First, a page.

World’s First Test Tube Puppies Are Ready For Tail Chasing Adventures

The very first successful project of test tube puppies is upon us, and aren’t they cute? Although humans were conceived with in vitro fertilization in 1978, when Louise Brown was born, millions of children have been given life since, using the test tube method. Scientists united human eggs with sperm in petri dishes before implanting them into thrilled mothers. But this is the first time puppies have been born successfully from test tubes.

The conglomeration of Labrador, beagle, and cocker spaniel are now 5-months-old and healthy as can be. There were seven of them, and all but one female has been adopted out. The lab is holding onto one female for future testing, but even Dr. Alexander Travis, in charge of the test tube puppy experiment got in on the fun. He’s keeping two of the puppies for himself and keeping their given names of Red and Green, indicative of the nail polish they wore to identify themselves to the laboratory. Some may have thought it was in the spirit of Christmas.

They came from the same litter, but because they are in vitro, they have different mothers and fathers. They were all born at the same time and raised together. Some people believe that this method of creating test tube puppies is messing with Mother Nature. But the true purpose is intended is preserving endangered species, particularly red wolves, the Ethiopian wolf, and the African painted dog.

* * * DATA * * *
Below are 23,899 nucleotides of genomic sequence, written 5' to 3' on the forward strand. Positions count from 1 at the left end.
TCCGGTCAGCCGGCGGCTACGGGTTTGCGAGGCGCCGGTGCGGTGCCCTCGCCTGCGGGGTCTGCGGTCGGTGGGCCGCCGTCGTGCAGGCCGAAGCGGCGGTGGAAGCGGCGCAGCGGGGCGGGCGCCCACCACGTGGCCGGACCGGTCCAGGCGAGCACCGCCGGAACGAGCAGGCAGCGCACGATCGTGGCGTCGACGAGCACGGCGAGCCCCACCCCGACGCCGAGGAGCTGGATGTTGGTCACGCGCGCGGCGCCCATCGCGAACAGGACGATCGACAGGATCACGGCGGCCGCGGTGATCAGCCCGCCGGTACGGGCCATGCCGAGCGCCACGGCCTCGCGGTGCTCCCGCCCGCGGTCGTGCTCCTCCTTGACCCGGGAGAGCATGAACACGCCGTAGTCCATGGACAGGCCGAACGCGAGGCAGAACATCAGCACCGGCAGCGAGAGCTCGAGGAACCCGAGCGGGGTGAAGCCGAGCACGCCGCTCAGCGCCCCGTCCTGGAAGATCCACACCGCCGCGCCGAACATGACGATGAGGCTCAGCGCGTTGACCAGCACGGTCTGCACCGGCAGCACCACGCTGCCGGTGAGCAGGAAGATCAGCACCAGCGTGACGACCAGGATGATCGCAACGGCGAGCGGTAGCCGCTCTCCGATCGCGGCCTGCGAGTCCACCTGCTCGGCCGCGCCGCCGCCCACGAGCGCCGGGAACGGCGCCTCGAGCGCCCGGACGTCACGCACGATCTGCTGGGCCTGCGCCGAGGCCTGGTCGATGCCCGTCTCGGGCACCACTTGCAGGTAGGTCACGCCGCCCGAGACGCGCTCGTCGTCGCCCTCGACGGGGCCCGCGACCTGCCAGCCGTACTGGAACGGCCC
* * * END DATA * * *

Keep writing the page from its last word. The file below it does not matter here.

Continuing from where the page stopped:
This method also helps scientists in determining genetic malfunctions in domestic dogs so they can prevent them in the future, or replace the gene with a healthy one before the puppies see the light of day. Even though this is just a starting point, test tube puppies is a great place to begin.

Many other species have been birthed and developed through this method including monkeys, cattle, and cats, but not dogs. The reason it’s taken decades for the puppies to be a success in this experiment is because the biology of canines varies so much from humans and other animals. Of course mature eggs are needed for IVF to be successful, but since dogs only go into heat once or twice a year, releasing immature eggs, it’s hit or miss to even try for the test tube pups. With a human, as soon as ovulation occurs, usually monthly, the egg is prepared for fertilization. With dogs, aside from the twice a year disadvantage, there’s an extra step of the egg needing to mature in the oviduct, or as we’re more familiar with, the Fallopian tube for several days.

This isn’t the first achievement Cornell has had in reproductive science. In 2013, Klondike was born as the first puppy born from a frozen embryo, after his mother was artificially inseminated. Still, with the great strides science is making to preserve dogs. Collies have problems with their eyes, and Dalmatians get urinary stones. Golden Retrievers get certain types of cancer. Dogs, in general, end up with a lot of the same ailments humans have. According to Travis, over 350 diseases we share with our canine friends and this is a great step in preventing them for both the dogs and humankind.

While some people consider sci-fi cloning encroaching on the rights of Mother Nature, others see test tube puppies as another leap in keeping life alive with curing diseases and preventing them from happening in the first place. With science abounding, why not? So whether we paint all the test tube puppies’ nails red and green, it’s pretty certain they’ll feel loved by anyone who comes in contact with their wiggly tails and flopping ears.

[Image of Cornell University College of Veterinary Medicine/GettyImages]